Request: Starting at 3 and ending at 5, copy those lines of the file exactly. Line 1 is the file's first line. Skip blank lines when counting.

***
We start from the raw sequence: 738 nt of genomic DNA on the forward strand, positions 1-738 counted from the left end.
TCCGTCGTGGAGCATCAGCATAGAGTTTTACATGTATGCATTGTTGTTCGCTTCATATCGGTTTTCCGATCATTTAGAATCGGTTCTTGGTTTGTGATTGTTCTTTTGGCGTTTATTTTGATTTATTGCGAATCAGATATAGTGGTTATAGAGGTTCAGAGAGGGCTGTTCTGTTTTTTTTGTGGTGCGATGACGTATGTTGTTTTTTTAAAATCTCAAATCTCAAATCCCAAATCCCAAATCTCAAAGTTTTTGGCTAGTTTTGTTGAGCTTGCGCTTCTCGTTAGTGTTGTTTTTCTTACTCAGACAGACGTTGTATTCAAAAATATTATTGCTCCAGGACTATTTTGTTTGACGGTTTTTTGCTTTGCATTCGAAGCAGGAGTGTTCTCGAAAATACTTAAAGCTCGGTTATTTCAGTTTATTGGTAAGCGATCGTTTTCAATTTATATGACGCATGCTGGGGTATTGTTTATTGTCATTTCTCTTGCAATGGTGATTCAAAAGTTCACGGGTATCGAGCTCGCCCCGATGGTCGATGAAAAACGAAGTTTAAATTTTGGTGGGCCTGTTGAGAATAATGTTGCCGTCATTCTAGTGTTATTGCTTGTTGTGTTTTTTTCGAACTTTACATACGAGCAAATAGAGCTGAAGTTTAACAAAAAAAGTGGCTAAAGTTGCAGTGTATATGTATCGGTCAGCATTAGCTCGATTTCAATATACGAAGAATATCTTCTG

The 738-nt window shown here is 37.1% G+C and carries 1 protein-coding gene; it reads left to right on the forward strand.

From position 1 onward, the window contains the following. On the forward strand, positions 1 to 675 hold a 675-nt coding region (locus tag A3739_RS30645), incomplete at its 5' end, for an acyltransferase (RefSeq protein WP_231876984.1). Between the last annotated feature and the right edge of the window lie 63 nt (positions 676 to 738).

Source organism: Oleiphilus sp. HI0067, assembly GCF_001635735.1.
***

The 738-nt window shown here is 37.1% G+C and carries 1 protein-coding gene; it reads left to right on the forward strand.

From position 1 onward, the window contains the following. On the forward strand, positions 1 to 675 hold a 675-nt coding region (locus tag A3739_RS30645), incomplete at its 5' end, for an acyltransferase (RefSeq protein WP_231876984.1). Between the last annotated feature and the right edge of the window lie 63 nt (positions 676 to 738).

Source organism: Oleiphilus sp. HI0067, assembly GCF_001635735.1.